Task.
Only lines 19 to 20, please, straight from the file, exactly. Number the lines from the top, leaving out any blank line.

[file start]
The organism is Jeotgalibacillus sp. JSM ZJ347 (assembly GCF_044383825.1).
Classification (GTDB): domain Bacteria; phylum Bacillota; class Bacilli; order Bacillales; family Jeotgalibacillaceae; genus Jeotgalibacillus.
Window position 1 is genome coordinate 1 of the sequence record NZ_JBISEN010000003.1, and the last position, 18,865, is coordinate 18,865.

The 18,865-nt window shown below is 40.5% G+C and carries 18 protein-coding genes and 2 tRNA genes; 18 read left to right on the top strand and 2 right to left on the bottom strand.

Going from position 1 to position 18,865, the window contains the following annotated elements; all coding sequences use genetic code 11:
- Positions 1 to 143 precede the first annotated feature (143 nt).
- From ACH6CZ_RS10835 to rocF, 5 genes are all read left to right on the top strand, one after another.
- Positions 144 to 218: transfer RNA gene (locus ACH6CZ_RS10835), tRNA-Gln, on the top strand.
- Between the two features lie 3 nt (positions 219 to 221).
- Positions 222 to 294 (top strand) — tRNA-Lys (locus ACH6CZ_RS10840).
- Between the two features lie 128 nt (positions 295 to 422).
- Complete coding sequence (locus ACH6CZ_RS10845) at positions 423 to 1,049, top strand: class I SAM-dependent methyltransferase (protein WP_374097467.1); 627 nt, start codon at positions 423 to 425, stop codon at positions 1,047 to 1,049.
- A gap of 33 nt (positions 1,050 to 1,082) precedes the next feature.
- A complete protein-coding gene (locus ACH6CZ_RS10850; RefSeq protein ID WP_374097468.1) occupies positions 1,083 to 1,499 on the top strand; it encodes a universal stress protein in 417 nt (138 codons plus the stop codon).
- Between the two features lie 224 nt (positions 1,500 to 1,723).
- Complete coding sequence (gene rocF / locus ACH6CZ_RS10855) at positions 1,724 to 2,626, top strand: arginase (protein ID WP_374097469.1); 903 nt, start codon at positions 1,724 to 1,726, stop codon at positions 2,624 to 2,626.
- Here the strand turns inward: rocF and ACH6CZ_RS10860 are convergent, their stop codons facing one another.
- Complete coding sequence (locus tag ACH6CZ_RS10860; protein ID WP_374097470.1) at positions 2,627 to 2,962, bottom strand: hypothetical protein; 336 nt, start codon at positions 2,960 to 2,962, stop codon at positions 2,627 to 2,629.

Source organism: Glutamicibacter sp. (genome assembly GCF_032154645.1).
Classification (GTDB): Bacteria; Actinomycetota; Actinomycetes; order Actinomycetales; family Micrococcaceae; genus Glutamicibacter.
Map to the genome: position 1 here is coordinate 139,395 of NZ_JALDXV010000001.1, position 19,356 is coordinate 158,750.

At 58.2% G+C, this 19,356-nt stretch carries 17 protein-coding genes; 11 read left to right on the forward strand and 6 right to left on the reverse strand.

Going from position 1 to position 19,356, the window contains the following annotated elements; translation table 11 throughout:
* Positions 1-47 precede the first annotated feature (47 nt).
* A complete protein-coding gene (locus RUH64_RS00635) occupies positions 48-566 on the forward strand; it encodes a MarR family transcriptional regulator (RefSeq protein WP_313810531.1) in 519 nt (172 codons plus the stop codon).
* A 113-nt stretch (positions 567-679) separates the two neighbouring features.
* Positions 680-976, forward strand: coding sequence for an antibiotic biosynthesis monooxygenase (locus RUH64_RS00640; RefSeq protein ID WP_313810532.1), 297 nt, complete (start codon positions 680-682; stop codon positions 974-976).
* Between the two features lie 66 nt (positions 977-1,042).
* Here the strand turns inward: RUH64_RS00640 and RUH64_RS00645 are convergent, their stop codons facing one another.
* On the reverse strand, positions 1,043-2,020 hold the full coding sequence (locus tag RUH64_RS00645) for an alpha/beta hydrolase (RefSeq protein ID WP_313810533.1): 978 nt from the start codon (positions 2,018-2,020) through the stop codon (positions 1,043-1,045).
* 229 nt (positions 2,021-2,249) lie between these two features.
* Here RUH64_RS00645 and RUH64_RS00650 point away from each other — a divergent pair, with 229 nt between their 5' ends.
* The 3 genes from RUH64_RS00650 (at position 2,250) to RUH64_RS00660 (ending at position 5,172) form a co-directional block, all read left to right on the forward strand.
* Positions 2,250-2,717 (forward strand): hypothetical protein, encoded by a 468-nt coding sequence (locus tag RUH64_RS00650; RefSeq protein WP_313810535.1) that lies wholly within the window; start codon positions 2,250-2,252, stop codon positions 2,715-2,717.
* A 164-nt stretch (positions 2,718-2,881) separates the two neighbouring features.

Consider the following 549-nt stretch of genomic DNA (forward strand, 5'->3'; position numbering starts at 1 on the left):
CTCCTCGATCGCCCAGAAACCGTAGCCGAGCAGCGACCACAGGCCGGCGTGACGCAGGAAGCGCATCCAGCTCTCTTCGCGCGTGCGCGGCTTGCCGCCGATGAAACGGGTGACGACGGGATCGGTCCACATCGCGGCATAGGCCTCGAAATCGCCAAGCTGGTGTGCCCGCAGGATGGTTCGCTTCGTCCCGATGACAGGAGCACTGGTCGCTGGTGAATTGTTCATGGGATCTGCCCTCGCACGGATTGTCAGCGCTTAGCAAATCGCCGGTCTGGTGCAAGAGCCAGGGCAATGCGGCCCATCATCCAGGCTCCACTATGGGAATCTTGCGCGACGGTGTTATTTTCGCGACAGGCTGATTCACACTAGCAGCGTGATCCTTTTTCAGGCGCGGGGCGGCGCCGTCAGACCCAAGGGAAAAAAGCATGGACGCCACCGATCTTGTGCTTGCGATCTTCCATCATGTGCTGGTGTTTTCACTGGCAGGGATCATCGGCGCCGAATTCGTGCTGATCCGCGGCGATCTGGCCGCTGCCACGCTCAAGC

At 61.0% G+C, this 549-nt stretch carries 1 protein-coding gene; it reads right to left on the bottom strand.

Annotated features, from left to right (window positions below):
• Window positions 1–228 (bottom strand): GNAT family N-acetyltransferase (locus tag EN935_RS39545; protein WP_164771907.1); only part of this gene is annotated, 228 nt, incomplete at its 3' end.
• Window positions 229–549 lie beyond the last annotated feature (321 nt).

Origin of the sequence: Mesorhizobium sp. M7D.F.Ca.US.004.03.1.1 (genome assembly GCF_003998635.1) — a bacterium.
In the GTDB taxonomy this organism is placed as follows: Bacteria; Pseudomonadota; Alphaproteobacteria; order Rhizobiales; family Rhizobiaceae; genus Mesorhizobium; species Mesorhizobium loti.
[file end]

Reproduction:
Source organism: Glutamicibacter sp. (genome assembly GCF_032154645.1).
Classification (GTDB): Bacteria; Actinomycetota; Actinomycetes; order Actinomycetales; family Micrococcaceae; genus Glutamicibacter.